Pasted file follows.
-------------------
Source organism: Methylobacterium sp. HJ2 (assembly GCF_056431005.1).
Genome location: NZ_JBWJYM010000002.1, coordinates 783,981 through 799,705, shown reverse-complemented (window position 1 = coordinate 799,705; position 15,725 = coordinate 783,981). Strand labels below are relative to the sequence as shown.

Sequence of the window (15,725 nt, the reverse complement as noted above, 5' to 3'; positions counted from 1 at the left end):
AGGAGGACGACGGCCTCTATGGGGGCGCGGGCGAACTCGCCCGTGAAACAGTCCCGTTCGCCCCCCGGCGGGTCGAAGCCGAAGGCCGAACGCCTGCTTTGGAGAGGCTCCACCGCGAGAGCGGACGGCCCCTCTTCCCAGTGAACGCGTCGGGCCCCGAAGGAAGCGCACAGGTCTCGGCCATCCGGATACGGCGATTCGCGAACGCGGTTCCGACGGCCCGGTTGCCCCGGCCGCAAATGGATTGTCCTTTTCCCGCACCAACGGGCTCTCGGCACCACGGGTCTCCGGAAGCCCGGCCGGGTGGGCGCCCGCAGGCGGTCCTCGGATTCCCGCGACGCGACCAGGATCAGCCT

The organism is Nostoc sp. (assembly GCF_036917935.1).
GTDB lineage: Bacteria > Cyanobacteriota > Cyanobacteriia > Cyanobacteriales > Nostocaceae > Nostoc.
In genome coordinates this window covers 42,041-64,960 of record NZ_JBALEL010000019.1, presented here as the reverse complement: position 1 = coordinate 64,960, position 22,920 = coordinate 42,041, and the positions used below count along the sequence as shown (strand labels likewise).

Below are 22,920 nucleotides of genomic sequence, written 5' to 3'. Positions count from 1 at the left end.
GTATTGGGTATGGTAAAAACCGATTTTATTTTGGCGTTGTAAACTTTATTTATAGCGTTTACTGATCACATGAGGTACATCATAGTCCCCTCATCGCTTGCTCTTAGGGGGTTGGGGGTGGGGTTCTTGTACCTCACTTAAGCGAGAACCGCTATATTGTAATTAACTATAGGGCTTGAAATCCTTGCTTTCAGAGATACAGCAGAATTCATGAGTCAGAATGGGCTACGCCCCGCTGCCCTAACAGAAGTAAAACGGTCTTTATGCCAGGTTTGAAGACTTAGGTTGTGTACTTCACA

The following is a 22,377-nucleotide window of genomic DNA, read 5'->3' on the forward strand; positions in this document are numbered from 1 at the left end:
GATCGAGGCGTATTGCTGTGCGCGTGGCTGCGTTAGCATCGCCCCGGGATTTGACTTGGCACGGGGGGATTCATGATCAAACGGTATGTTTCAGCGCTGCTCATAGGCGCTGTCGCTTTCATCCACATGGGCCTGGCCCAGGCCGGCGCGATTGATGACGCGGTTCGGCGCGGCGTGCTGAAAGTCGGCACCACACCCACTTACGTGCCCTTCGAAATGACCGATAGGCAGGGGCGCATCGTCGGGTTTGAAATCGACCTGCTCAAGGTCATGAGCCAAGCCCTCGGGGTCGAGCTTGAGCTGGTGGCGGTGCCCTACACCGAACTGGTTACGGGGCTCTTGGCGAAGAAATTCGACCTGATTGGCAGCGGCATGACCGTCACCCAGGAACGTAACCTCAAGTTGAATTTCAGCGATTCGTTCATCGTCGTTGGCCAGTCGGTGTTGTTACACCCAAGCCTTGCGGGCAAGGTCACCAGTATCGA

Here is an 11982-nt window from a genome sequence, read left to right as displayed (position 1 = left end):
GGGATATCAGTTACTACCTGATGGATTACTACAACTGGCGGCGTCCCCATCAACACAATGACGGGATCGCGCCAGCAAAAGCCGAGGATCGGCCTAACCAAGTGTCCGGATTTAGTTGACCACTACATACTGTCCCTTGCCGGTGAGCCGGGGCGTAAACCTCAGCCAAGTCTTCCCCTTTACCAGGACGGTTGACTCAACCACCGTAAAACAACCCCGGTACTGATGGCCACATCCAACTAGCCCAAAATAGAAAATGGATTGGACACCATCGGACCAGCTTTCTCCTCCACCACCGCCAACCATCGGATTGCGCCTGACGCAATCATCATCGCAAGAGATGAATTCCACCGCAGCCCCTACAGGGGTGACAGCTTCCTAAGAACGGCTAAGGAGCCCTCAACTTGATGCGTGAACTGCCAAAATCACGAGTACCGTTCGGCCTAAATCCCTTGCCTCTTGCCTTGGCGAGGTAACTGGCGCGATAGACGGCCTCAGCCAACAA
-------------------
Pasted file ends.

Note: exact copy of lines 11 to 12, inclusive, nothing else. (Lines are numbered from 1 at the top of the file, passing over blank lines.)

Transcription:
GATCGAGGCGTATTGCTGTGCGCGTGGCTGCGTTAGCATCGCCCCGGGATTTGACTTGGCACGGGGGGATTCATGATCAAACGGTATGTTTCAGCGCTGCTCATAGGCGCTGTCGCTTTCATCCACATGGGCCTGGCCCAGGCCGGCGCGATTGATGACGCGGTTCGGCGCGGCGTGCTGAAAGTCGGCACCACACCCACTTACGTGCCCTTCGAAATGACCGATAGGCAGGGGCGCATCGTCGGGTTTGAAATCGACCTGCTCAAGGTCATGAGCCAAGCCCTCGGGGTCGAGCTTGAGCTGGTGGCGGTGCCCTACACCGAACTGGTTACGGGGCTCTTGGCGAAGAAATTCGACCTGATTGGCAGCGGCATGACCGTCACCCAGGAACGTAACCTCAAGTTGAATTTCAGCGATTCGTTCATCGTCGTTGGCCAGTCGGTGTTGTTACACCCAAGCCTTGCGGGCAAGGTCACCAGTATCGA

Here is an 11982-nt window from a genome sequence, read left to right as displayed (position 1 = left end):